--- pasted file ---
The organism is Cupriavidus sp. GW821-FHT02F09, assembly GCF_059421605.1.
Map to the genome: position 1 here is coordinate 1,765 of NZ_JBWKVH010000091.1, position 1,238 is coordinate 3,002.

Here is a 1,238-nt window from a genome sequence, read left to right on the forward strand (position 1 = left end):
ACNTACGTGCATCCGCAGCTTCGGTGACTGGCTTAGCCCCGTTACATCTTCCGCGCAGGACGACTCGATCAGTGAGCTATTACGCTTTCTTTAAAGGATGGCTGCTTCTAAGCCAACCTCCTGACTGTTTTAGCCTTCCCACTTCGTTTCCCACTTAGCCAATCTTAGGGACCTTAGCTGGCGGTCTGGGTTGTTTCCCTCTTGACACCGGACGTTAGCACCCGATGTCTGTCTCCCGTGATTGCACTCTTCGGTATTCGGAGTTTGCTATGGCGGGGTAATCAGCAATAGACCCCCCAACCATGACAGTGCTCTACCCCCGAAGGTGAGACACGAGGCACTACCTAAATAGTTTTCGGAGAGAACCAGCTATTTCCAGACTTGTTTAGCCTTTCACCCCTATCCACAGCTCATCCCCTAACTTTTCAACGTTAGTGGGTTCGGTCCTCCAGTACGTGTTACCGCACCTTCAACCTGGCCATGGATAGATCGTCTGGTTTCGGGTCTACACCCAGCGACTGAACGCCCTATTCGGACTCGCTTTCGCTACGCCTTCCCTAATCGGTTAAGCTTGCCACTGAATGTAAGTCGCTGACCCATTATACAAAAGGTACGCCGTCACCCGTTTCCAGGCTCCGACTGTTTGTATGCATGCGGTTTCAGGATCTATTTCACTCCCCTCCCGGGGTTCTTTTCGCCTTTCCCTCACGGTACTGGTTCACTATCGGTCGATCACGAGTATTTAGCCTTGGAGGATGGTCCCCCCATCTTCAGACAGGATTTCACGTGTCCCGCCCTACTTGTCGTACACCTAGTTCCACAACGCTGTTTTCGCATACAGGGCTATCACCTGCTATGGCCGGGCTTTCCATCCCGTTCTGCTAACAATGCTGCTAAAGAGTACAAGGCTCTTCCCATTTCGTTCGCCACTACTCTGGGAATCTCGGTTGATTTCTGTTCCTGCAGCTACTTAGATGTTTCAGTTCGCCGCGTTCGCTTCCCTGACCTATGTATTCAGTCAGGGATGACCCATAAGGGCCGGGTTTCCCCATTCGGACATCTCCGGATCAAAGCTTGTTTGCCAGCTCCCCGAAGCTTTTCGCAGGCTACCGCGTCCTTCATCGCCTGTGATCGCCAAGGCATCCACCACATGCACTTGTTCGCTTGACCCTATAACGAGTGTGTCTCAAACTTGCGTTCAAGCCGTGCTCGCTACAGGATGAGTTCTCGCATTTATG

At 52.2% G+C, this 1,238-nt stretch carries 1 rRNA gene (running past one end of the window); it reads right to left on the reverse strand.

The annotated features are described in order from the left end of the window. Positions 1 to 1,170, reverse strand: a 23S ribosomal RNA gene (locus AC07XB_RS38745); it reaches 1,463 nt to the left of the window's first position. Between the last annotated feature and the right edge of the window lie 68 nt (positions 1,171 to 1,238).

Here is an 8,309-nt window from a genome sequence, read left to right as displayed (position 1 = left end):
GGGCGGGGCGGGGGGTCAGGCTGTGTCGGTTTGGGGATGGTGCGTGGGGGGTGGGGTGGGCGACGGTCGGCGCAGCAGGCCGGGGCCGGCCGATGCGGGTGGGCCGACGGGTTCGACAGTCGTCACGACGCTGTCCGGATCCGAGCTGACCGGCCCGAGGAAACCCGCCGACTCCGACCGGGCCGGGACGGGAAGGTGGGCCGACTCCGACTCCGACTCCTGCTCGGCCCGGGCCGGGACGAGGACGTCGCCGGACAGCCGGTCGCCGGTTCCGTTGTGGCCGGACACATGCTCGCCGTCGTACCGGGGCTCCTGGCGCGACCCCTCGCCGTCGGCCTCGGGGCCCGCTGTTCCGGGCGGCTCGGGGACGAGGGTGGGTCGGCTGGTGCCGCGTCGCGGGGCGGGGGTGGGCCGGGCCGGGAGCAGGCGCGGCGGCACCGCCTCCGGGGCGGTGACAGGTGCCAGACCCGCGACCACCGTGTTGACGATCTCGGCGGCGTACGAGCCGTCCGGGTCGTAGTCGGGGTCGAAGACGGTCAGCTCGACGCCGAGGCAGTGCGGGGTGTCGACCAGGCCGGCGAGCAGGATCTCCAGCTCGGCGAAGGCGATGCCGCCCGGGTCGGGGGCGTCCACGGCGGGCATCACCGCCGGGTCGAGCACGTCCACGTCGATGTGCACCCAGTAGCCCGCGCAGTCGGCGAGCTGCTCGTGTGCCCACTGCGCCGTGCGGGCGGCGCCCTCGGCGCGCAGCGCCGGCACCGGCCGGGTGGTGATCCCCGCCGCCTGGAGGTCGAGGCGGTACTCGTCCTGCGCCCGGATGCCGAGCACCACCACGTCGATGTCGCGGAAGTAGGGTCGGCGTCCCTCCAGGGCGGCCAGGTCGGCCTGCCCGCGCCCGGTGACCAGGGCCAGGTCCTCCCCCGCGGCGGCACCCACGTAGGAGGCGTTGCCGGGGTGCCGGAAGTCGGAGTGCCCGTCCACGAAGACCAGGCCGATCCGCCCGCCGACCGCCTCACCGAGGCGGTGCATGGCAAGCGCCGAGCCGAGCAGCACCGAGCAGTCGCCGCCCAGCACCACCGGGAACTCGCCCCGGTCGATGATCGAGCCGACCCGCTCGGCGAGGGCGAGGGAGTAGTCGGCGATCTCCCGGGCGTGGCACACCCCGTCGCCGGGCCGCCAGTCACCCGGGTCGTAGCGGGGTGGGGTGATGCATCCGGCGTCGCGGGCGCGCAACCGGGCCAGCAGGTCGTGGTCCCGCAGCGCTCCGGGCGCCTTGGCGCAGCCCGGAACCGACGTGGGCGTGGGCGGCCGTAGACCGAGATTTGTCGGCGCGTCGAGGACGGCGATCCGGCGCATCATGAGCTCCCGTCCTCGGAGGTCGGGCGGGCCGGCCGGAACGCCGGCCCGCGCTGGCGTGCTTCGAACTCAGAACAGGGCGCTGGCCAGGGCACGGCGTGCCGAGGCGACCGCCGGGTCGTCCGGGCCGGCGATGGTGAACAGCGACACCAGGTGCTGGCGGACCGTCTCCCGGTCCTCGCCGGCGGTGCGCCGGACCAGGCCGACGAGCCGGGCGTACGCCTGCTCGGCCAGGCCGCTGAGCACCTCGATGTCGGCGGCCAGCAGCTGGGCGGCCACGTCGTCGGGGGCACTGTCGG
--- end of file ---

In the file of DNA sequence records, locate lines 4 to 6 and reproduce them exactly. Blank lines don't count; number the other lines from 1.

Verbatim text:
ACNTACGTGCATCCGCAGCTTCGGTGACTGGCTTAGCCCCGTTACATCTTCCGCGCAGGACGACTCGATCAGTGAGCTATTACGCTTTCTTTAAAGGATGGCTGCTTCTAAGCCAACCTCCTGACTGTTTTAGCCTTCCCACTTCGTTTCCCACTTAGCCAATCTTAGGGACCTTAGCTGGCGGTCTGGGTTGTTTCCCTCTTGACACCGGACGTTAGCACCCGATGTCTGTCTCCCGTGATTGCACTCTTCGGTATTCGGAGTTTGCTATGGCGGGGTAATCAGCAATAGACCCCCCAACCATGACAGTGCTCTACCCCCGAAGGTGAGACACGAGGCACTACCTAAATAGTTTTCGGAGAGAACCAGCTATTTCCAGACTTGTTTAGCCTTTCACCCCTATCCACAGCTCATCCCCTAACTTTTCAACGTTAGTGGGTTCGGTCCTCCAGTACGTGTTACCGCACCTTCAACCTGGCCATGGATAGATCGTCTGGTTTCGGGTCTACACCCAGCGACTGAACGCCCTATTCGGACTCGCTTTCGCTACGCCTTCCCTAATCGGTTAAGCTTGCCACTGAATGTAAGTCGCTGACCCATTATACAAAAGGTACGCCGTCACCCGTTTCCAGGCTCCGACTGTTTGTATGCATGCGGTTTCAGGATCTATTTCACTCCCCTCCCGGGGTTCTTTTCGCCTTTCCCTCACGGTACTGGTTCACTATCGGTCGATCACGAGTATTTAGCCTTGGAGGATGGTCCCCCCATCTTCAGACAGGATTTCACGTGTCCCGCCCTACTTGTCGTACACCTAGTTCCACAACGCTGTTTTCGCATACAGGGCTATCACCTGCTATGGCCGGGCTTTCCATCCCGTTCTGCTAACAATGCTGCTAAAGAGTACAAGGCTCTTCCCATTTCGTTCGCCACTACTCTGGGAATCTCGGTTGATTTCTGTTCCTGCAGCTACTTAGATGTTTCAGTTCGCCGCGTTCGCTTCCCTGACCTATGTATTCAGTCAGGGATGACCCATAAGGGCCGGGTTTCCCCATTCGGACATCTCCGGATCAAAGCTTGTTTGCCAGCTCCCCGAAGCTTTTCGCAGGCTACCGCGTCCTTCATCGCCTGTGATCGCCAAGGCATCCACCACATGCACTTGTTCGCTTGACCCTATAACGAGTGTGTCTCAAACTTGCGTTCAAGCCGTGCTCGCTACAGGATGAGTTCTCGCATTTATG

At 52.2% G+C, this 1,238-nt stretch carries 1 rRNA gene (running past one end of the window); it reads right to left on the reverse strand.

The annotated features are described in order from the left end of the window. Positions 1 to 1,170, reverse strand: a 23S ribosomal RNA gene (locus AC07XB_RS38745); it reaches 1,463 nt to the left of the window's first position. Between the last annotated feature and the right edge of the window lie 68 nt (positions 1,171 to 1,238).